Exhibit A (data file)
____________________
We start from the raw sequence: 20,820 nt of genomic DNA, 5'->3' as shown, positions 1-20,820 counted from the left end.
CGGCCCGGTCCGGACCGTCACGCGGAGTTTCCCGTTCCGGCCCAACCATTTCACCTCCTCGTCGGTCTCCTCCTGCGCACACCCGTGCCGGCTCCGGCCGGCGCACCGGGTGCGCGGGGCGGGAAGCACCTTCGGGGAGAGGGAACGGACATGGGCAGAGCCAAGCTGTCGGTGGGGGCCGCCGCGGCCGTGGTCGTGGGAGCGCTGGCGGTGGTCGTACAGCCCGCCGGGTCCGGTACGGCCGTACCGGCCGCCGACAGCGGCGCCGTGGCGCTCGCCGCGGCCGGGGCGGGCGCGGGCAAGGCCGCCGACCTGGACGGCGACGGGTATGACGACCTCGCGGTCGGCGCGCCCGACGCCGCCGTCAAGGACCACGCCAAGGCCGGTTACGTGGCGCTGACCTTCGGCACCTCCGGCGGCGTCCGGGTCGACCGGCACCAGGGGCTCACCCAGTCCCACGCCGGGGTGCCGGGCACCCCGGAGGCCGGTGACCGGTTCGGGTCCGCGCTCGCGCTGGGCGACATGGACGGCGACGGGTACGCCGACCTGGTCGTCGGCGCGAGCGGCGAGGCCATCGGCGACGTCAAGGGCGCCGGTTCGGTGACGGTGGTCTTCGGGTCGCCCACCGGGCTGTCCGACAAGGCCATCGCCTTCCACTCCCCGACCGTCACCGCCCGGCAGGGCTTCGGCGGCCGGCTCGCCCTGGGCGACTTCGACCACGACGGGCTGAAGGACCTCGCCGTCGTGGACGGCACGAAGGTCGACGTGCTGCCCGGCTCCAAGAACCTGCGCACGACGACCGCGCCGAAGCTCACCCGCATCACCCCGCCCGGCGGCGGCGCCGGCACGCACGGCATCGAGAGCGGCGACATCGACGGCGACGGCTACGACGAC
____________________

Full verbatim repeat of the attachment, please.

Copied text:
We start from the raw sequence: 20,820 nt of genomic DNA, 5'->3' as shown, positions 1-20,820 counted from the left end.
CGGCCCGGTCCGGACCGTCACGCGGAGTTTCCCGTTCCGGCCCAACCATTTCACCTCCTCGTCGGTCTCCTCCTGCGCACACCCGTGCCGGCTCCGGCCGGCGCACCGGGTGCGCGGGGCGGGAAGCACCTTCGGGGAGAGGGAACGGACATGGGCAGAGCCAAGCTGTCGGTGGGGGCCGCCGCGGCCGTGGTCGTGGGAGCGCTGGCGGTGGTCGTACAGCCCGCCGGGTCCGGTACGGCCGTACCGGCCGCCGACAGCGGCGCCGTGGCGCTCGCCGCGGCCGGGGCGGGCGCGGGCAAGGCCGCCGACCTGGACGGCGACGGGTATGACGACCTCGCGGTCGGCGCGCCCGACGCCGCCGTCAAGGACCACGCCAAGGCCGGTTACGTGGCGCTGACCTTCGGCACCTCCGGCGGCGTCCGGGTCGACCGGCACCAGGGGCTCACCCAGTCCCACGCCGGGGTGCCGGGCACCCCGGAGGCCGGTGACCGGTTCGGGTCCGCGCTCGCGCTGGGCGACATGGACGGCGACGGGTACGCCGACCTGGTCGTCGGCGCGAGCGGCGAGGCCATCGGCGACGTCAAGGGCGCCGGTTCGGTGACGGTGGTCTTCGGGTCGCCCACCGGGCTGTCCGACAAGGCCATCGCCTTCCACTCCCCGACCGTCACCGCCCGGCAGGGCTTCGGCGGCCGGCTCGCCCTGGGCGACTTCGACCACGACGGGCTGAAGGACCTCGCCGTCGTGGACGGCACGAAGGTCGACGTGCTGCCCGGCTCCAAGAACCTGCGCACGACGACCGCGCCGAAGCTCACCCGCATCACCCCGCCCGGCGGCGGCGCCGGCACGCACGGCATCGAGAGCGGCGACATCGACGGCGACGGCTACGACGAC